Frontback the front central or back part of the

Info iconThis preview shows page 1. Sign up to view the full content.

View Full Document Right Arrow Icon
This is the end of the preview. Sign up to access the rest of the document.

Unformatted text preview: 17, 2010 1. front/back: the front, central or back part of the tongue is the active articulator; the tongue is fronted, backed or none (i) front beat (ii) back (iii) central boot but 2. high/low: the tongue is fronted/backed/none and positioned high, mid or low (i) high beat (ii) low bat/bought (iii) mid b et 3. rounded/unrounded: the lips (i) rounded boot (ii) unrounded beat Page 2 of 8 Phonetics LIN 228H1F 4. tense/lax: muscles of the vocal tract are tense (tongue and/or lips) (i) tense beat May 17, 2010 (ii) lax bit/put tense vowels occur in open syllables and closed syllables, while lax vowel occur only in closed syllables closed syllable ends in C seat /sit/ sit /sɪt/ CVC open syllable ends is V see /si/ */sɪ/ CV the only lax vowel that can occur in open syllables in /ə/ sofa /sowfə/ tense vowels are inherently (by their own nature, not depending on the context) longer than lax [ ˑ ] beat [biˑt˺] bit [bɪt˺] Reduced Vowels /ə ɪ/ in English, vowels in unstressed syllables get reduced to /ə/ about /əˈbawt/ sofa /ˈsowfə/ phone /ˈfown/ phonetics /fəˈnɛtəks/ Page 3 of 8 Phonetics LIN 228H1F /ɪ/ can occur instead of /ə/ next to coronal sounds courage /ˈkəɹɪdʒ/ May 17, 2010 /ə/ is called the neutral vowel, because the tongue is in the neutral position during its production and the...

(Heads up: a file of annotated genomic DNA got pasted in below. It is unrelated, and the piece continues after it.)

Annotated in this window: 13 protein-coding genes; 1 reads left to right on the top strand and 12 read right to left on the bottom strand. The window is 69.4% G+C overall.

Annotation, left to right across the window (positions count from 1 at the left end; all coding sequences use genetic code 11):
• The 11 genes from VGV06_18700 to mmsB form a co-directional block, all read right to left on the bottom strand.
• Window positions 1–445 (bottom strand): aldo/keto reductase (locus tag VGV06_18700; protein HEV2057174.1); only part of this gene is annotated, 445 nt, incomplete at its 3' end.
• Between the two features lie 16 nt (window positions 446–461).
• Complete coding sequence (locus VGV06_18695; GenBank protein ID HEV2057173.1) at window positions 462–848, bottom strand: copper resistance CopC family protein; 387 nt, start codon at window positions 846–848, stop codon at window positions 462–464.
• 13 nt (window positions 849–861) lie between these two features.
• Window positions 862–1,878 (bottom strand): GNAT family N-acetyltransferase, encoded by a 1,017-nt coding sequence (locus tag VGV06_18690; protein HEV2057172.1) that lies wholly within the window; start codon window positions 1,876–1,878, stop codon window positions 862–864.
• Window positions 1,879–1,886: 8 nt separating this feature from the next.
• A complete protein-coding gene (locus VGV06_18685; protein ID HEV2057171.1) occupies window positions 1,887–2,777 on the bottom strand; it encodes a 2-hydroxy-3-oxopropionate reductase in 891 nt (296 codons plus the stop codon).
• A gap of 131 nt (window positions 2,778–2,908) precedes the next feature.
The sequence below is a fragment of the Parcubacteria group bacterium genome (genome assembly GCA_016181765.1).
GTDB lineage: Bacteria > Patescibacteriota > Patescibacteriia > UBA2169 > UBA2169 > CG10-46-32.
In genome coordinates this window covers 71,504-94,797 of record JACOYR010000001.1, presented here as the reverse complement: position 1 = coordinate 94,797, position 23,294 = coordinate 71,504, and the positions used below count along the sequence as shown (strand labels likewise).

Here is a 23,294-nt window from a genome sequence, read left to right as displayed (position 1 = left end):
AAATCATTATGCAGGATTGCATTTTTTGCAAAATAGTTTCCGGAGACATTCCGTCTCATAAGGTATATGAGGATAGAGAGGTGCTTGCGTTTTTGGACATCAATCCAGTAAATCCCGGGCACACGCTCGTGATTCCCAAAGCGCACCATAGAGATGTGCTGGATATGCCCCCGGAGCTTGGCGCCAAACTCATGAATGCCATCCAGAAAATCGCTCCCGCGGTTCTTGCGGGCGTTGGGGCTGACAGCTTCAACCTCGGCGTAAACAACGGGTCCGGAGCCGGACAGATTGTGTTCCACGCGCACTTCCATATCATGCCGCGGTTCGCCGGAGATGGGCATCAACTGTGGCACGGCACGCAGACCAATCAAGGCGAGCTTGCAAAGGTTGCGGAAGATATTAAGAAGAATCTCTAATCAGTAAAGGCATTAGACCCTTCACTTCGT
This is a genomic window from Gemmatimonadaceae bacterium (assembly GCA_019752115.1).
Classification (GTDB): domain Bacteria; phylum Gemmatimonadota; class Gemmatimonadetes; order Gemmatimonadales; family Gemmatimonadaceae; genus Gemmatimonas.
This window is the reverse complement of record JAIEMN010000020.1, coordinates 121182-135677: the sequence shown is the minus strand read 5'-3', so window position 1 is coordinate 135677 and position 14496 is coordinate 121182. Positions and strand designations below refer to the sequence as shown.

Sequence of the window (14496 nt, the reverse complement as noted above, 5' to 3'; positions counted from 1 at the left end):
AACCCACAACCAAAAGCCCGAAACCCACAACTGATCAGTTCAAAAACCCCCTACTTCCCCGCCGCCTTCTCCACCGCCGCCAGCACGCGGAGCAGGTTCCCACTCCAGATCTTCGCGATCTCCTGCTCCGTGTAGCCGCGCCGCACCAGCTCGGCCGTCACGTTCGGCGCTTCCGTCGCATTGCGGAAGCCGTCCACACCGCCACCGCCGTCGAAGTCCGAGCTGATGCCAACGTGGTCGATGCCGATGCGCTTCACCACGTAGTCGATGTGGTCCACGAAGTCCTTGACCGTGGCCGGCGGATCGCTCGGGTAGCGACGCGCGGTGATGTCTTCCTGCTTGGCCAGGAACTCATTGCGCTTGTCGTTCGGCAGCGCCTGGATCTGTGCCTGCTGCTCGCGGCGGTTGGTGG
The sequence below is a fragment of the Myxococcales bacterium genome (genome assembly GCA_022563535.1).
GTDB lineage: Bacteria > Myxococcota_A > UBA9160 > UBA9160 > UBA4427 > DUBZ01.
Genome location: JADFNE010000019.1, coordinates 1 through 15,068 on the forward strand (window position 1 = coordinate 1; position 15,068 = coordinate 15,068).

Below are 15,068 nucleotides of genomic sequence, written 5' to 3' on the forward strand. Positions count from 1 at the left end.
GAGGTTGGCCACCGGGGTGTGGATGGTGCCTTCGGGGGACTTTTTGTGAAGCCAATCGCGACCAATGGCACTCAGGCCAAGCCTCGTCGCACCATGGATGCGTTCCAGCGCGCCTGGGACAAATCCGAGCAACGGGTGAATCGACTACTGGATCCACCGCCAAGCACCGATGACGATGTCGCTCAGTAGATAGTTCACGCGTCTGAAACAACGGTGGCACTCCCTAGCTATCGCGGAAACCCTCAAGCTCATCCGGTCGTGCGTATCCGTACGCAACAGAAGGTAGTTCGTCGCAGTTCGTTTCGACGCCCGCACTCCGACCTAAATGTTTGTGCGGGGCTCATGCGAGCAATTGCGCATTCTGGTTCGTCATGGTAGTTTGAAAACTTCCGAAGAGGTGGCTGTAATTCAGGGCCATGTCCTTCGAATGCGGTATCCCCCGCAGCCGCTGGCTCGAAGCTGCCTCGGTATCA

View Full Document

Ask a homework question - tutors are online